An experimental test of interspecific competition for red-cockaded woodpecker cavities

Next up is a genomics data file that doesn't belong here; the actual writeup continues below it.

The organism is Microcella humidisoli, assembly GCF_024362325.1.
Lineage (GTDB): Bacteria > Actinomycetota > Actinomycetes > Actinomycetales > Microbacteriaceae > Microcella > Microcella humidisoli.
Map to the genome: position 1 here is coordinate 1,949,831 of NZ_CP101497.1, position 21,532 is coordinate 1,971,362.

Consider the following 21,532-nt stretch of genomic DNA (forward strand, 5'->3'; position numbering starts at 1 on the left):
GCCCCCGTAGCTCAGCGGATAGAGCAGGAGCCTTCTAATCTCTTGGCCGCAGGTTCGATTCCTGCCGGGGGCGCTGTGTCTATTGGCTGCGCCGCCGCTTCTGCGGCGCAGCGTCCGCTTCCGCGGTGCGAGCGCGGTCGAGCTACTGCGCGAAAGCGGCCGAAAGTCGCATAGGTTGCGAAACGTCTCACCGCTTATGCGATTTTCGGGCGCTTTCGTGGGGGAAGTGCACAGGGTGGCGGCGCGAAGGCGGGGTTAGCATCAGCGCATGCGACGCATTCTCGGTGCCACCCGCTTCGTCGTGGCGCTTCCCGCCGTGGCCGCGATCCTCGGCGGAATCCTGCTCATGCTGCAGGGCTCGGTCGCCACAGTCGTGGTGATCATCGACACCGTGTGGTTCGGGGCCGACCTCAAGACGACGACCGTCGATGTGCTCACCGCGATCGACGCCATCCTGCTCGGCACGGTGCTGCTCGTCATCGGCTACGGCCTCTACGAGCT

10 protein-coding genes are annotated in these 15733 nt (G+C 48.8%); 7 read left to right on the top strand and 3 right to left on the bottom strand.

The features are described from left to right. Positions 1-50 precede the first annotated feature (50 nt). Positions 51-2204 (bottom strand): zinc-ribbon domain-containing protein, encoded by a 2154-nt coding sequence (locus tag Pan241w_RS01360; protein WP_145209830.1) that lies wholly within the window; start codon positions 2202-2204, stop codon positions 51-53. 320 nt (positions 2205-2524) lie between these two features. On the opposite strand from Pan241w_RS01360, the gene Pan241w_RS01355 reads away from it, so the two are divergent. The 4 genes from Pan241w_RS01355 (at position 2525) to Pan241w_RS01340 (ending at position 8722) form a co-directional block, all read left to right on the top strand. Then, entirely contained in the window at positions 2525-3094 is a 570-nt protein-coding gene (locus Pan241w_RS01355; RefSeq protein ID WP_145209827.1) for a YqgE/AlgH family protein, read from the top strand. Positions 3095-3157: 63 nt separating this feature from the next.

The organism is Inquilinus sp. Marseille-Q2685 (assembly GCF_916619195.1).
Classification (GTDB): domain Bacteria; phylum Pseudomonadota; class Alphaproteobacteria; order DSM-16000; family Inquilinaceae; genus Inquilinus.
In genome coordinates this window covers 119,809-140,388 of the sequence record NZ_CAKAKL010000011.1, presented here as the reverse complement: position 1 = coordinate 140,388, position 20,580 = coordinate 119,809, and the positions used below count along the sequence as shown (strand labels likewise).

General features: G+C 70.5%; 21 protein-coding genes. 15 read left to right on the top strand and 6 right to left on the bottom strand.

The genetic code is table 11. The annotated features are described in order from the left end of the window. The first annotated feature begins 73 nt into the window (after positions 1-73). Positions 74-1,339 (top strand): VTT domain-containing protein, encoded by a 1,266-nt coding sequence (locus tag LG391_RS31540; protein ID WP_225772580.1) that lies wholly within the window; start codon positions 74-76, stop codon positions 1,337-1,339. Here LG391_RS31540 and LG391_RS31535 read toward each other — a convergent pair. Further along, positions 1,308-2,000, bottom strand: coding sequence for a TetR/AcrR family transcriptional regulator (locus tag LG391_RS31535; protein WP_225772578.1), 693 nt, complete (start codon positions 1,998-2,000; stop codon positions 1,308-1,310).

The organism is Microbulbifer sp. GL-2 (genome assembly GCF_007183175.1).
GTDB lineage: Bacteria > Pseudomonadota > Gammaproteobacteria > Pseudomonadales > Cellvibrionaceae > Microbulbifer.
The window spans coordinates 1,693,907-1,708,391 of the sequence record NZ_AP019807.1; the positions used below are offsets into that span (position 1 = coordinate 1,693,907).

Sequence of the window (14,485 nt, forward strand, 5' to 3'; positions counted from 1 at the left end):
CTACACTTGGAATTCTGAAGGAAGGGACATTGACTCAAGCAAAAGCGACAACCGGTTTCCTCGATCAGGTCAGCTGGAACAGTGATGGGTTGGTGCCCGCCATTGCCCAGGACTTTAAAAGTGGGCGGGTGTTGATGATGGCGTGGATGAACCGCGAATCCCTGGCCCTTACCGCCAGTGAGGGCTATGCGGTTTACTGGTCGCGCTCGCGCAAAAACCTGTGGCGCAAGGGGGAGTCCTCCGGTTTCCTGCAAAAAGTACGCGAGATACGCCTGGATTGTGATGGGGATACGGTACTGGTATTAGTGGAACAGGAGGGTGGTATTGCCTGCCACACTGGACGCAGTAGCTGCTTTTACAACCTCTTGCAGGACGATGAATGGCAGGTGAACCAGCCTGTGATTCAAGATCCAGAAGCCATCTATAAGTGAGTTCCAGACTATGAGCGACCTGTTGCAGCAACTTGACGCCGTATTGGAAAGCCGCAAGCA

To test whether the presence of nest boxes near red-cockaded woodpecker (RCW, Picoides borealis) cavity trees reduced cavity use by other species and improved RCW reproductive success on the Francis Marion National Forest in coastal South Carolina, the authors placed 3 nest bows in each of 62 experimenta1 boxes clusters and designated 61 clusters as controls. Observations of nest box and cavity use showed that nest boxes were somewhat effective in reducing cavity use and that eastern bluebirds (Sialia sialis) and southern flying squirrels (Glaucomys volans) were the most frequent users of' nest boxes and cavities. Bluebirds preferred nest boxes to cavities in both years and flying squirrels showed significant preference for nest boxes in 1992. Pretreatment monitoring (1990) of RCW reproductive performance showed no significant difference between control and experimental groups. However, posttreatment monitoring showed that in 1991 RCW's in experimental clusters were significantly more likely to nest than RCW's in control clusters; in 1991 and 1992, they were more likely to fledge $1 young. Further, RCW's were less likely to initiate a nest if $1 cavity was occupied by a non-RCW species than if no cavities in the cluster were occupied by a non-RCW species. These results indicate that RCW cavities were subject to interspecific competition and that nest boxes may be an effective means of reducing competition, particularly when the number of cavities is limited.
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